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An American Sunrise: Poems, by Joy Harjo
Now in paperback!

A nationally best-selling volume of wise, powerful poetry from the first Native American Poet Laureate of the United States.

In this stunning collection, Joy Harjo finds blessings in the abundance of her homeland and confronts the site where the Mvskoke people, including her own ancestors, were forcibly displaced. From her memory of her mother’s death, to her beginnings in the Native rights movement, to the fresh road with her beloved, Harjo’s personal life intertwines with tribal histories to create a space for renewed beginnings.

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Critical Role: Vox Machina Origins Volume II, by Matt Mercer and Jody Houser, illustrated by Olivia Samson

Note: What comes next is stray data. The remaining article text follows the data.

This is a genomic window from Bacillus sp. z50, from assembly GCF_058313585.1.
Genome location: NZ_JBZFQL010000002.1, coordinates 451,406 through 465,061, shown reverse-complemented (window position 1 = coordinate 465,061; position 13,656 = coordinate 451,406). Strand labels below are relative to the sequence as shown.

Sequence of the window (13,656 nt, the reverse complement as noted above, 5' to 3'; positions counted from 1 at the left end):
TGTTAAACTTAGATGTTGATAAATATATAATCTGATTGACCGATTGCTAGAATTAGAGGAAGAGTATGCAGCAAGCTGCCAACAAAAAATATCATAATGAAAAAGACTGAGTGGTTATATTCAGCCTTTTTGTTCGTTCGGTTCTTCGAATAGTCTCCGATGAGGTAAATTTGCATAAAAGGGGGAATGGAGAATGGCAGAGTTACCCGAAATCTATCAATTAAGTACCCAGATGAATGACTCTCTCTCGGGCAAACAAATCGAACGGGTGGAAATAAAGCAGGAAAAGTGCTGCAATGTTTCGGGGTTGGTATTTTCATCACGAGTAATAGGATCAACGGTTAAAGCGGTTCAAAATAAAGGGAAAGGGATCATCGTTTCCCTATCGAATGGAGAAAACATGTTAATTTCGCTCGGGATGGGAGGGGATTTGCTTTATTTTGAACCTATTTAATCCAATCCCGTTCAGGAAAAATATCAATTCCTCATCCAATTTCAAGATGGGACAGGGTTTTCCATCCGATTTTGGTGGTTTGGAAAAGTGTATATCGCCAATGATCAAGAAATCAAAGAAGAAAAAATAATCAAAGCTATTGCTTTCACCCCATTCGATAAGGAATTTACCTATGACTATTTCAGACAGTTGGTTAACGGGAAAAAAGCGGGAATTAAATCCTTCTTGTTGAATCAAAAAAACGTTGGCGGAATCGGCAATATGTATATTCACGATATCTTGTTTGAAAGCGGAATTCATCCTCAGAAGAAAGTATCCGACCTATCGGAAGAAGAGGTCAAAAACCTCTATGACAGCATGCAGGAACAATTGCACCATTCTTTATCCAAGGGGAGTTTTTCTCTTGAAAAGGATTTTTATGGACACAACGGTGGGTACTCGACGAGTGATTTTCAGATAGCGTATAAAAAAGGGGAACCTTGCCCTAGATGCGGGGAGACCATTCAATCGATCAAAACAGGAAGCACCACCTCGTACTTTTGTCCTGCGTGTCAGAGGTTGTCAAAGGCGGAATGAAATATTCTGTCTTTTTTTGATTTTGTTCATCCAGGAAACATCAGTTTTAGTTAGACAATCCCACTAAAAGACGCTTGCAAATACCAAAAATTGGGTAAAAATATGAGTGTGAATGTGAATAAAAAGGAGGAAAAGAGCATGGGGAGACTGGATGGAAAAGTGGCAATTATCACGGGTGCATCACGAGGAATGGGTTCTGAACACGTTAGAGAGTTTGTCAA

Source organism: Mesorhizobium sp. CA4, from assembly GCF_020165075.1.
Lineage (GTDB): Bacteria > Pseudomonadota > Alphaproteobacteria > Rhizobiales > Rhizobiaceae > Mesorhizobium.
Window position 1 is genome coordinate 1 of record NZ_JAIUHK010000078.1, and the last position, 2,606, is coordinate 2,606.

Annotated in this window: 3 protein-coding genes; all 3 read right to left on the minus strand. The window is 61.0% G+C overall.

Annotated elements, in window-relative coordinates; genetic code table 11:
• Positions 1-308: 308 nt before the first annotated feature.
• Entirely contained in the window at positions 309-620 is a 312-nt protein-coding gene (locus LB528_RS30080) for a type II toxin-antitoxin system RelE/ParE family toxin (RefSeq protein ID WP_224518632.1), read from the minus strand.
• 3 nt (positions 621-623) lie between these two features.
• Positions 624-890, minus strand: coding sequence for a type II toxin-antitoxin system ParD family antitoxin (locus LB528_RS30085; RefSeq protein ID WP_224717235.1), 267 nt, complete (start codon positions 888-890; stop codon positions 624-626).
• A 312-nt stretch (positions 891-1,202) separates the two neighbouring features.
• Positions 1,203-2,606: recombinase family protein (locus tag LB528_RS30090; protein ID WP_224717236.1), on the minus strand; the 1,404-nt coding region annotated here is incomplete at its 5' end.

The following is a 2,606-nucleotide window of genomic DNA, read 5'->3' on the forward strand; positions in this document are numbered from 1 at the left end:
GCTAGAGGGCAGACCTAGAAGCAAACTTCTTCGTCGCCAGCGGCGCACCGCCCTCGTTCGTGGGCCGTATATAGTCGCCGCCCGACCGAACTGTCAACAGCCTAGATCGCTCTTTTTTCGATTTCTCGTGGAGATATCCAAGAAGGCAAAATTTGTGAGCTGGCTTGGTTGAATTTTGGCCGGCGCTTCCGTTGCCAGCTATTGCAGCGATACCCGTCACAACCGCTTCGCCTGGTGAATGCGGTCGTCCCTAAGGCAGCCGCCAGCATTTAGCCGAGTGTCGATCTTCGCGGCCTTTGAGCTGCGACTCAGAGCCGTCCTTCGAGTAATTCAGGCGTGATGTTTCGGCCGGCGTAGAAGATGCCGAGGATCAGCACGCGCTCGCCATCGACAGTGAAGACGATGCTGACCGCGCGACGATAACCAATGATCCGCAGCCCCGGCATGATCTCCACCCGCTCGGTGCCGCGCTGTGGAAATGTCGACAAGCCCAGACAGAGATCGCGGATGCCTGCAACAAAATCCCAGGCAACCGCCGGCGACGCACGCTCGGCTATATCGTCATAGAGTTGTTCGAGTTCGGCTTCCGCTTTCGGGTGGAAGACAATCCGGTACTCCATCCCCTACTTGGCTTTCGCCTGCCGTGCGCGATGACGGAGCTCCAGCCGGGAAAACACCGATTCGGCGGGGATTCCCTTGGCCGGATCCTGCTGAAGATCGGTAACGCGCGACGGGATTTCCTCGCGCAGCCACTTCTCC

Join familiar faces from Critical Role‘s smash-hit first campaign as their escapades in Stilben lead them toward new adventure–and a dire threat to Grog when he goes missing in the night. Tracking him down will see the party lose one member, gain another, and reveal parts of Grog’s secret past. But first, his friends have to actually find him.

From award-nominated writer Jody Houser (Orphan Black, Stranger Things) and first series author Olivia Samson, with colorist Michele Assarasakorn (Isola, Gotham Academy) and letterer Ariana Maher (James Bond, Xena)!

Collects Critical Role – Vox Machina Origins series II #1-#6.

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Bezoar: And Other Unsettling Stories, by Guadalupe Nettel, translated by Suzanne Jill Levine